|Royal Army Educational Corps|
|Active||2 July 1845 - 6 April 1992|
|HQ||Eltham Palace, London|
|March||Quick - Gaudeamus Igitur|
Slow - The Good Comrade
|Colonel in Chief||The Duchess of Gloucester, GCVO|
The Royal Army Educational Corps (RAEC) was a corps of the British Army tasked with educating and instructing personnel in a diverse range of skills. On 6 April 1992 it became the Educational and Training Services Branch (ETS) of the Adjutant General's Corps.
On 2 July 1845 the Corps of Army Schoolmasters was formed, staffed by warrant officers and senior non-commissioned officers, as well as a few commissioned officers who served as inspectors and headmasters.
In 1859 its duties were extended from simple schooling within the Army to assume responsibility for the Army schools and libraries and in 1903 the Army schoolmasters fell under the jurisdiction of the Adjutant-General. By the early 1900s, soldiers began to be admitted to evening classes, and some garrisons opened vocational classes. In 1914, a committee was set up for the "industrial training of soldiers", underlining the Army's intent to properly equip soldiers for civilian life.
Despite the strains of the First World War on the British Army, education of soldiers did not stop. The British Army was circulated in and out of the front line, reserve line, and rest areas. This allowed education to continue, albeit in a disrupted fashion. Even whilst in the trenches, boredom meant the soldiery desired news and information, and thus officers would organise lectures to satisfy these needs. The issue of resettlement was also raised by the war, and so a scheme was established to prepare men for civilian life. Under the Army Educational Scheme, soldiers who were educated by the Corps would receive a certificate of education. This certificate would then aid them in finding a job and competing with the thousands of other soldiers that would be demobilised and would also need a job once the war was over.
A Royal Warrant established the Army Educational Corps on 15 June 1920. The wartime task of its members was to "assist by all means in their power the maintenance of a high spirit of devotion and well being in their units". Peacetime duties were more clearly defined, and Army Educational Corps personnel were expected to do specialist and advisory work, with the bulk of the teaching to be done by regimental officers. By 1938, Army Educational Corps recruits were required to be between 20 and 25 years of age. They had to be either qualified teachers or university graduates. They initially enlisted for twelve years and were immediately promoted Sergeant.
The Second World War saw the normal work of the corps radically change. The need for both physically and mentally competent troops resulted in an increased workload for the Army Education Centres. The AEC began to operate in a variety of different theatres and locations throughout the war, including the unexpected task of sending news-sheet teams with the D-Day landings. Recruits saw training time double, with education being conducted in hospitals, prisons and displaced persons camps. The end of the war saw the Corps involved in the daunting task of returning a national Army to civilian occupation. Unit Education Officers gave pre-release advice whilst the Corps organised an extensive network of "formation colleges".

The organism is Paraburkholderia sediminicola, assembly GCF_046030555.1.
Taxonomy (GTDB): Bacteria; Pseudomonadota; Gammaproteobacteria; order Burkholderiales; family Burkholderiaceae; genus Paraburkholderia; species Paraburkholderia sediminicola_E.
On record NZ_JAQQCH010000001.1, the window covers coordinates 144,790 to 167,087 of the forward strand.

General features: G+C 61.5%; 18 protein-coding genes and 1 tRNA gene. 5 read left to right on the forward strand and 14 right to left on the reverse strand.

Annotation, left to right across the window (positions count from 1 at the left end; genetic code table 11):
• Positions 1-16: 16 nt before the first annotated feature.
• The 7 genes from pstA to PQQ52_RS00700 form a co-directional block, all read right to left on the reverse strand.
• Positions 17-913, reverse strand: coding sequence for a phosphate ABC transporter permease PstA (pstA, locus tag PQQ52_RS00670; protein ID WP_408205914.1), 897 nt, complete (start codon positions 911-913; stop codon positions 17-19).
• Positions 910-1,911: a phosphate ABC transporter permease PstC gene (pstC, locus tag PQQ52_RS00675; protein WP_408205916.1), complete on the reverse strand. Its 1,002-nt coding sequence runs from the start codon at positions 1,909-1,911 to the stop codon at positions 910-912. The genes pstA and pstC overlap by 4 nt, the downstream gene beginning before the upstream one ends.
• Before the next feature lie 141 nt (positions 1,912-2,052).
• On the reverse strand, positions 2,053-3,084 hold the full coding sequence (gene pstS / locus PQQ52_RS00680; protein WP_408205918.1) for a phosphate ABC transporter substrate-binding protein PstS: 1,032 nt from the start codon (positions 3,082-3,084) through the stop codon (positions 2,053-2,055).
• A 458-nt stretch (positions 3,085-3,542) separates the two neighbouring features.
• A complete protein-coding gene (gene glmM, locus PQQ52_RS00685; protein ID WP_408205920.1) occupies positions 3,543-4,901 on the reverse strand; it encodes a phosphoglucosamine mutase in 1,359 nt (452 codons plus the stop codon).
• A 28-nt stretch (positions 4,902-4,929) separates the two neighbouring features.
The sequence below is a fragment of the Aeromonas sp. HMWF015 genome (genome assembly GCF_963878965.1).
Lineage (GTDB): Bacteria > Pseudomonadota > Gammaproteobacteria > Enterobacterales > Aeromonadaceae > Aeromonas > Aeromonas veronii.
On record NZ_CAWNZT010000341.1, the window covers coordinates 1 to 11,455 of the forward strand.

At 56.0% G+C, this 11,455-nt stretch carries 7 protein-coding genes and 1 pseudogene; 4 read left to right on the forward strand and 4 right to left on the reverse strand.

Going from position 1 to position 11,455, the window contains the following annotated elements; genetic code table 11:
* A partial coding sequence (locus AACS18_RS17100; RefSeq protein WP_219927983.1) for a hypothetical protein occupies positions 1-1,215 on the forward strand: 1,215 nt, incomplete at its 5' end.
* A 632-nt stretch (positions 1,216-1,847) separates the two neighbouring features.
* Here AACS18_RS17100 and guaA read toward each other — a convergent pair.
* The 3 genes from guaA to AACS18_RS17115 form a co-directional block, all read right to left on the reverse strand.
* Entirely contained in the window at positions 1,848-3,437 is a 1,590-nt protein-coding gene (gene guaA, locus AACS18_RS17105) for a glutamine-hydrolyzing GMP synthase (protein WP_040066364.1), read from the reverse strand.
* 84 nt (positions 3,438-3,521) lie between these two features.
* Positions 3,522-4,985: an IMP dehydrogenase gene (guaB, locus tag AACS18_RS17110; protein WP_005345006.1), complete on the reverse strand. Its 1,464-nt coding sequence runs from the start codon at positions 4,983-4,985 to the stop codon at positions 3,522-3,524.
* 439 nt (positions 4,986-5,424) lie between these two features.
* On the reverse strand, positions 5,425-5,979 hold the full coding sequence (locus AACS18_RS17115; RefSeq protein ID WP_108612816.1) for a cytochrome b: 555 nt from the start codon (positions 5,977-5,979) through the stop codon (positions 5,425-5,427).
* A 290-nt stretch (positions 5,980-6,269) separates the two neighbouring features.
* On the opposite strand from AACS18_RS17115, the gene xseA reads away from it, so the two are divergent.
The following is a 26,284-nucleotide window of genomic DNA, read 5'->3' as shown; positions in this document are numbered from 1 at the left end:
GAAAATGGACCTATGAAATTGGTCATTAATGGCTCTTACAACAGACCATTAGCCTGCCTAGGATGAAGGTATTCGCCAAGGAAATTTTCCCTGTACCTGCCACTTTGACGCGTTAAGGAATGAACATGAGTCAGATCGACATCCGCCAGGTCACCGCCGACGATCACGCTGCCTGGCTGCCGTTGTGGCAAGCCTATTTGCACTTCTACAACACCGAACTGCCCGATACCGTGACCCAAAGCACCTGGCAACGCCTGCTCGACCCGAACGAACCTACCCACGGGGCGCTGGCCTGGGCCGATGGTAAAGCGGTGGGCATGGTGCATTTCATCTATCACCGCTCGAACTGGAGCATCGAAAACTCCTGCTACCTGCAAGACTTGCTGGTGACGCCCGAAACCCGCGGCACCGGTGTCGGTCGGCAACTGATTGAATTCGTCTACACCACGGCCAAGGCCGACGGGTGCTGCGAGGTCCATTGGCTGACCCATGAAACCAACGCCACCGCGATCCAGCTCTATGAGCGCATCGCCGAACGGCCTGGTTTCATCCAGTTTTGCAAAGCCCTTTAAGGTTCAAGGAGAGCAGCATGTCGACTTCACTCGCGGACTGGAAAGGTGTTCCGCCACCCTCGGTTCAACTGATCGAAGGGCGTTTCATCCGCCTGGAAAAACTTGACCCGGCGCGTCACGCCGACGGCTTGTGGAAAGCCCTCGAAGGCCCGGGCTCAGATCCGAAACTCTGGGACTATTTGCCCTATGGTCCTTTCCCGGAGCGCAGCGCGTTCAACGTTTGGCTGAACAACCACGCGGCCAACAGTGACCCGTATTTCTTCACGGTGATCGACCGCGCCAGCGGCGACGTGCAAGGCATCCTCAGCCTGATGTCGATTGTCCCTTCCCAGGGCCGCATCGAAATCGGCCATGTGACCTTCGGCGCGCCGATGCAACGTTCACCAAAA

On 28 November 1946 the AEC was honoured with the title of "Royal". In Britain this honour must be bestowed directly by the monarch, and allows the relevant service or organisation the right to use a representation of the crown in their badge. King George VI contributed to the design of the new badge. After the war the RAEC continued its work educating soldiers and helping them to resettle into civilian life. That same year, the responsibility of teaching the personnel's children was transferred to the newly formed British Families Education Service.
From 1962 it was staffed exclusively by commissioned officers and the non-commissioned personnel were either commissioned or left the Army.
In 1971, the education of soldiers was radically changed. Recruits joining the Army were generally poorly qualified and although the tasks of soldiering were easily mastered, the additional responsibilities involved in being an NCO proved more difficult. The new system introduced the Education Promotion Certificate. This was designed to specifically meet the training needs of potential Sergeants and Warrant Officers.
In 1992 the RAEC lost its Corps status and became the Educational and Training Services Branch of the new Adjutant General's Corps.
The Army Educational Corps established its depot at Shorncliffe Army Camp in 1920. It then moved all its administration to Eltham Palace in 1948. On 15 May 1990, the Provisional IRA exploded a 10lb plastic explosive bomb in a flowerbed outside the Eltham Palace headquarters, injuring seven civilians. Following the formation of the Educational and Training Services Branch of the new Adjutant General's Corps, staff moved to Worthy Down Barracks in 1992.
The Royal Army Educational Corps managed a number of Army Schools of Education: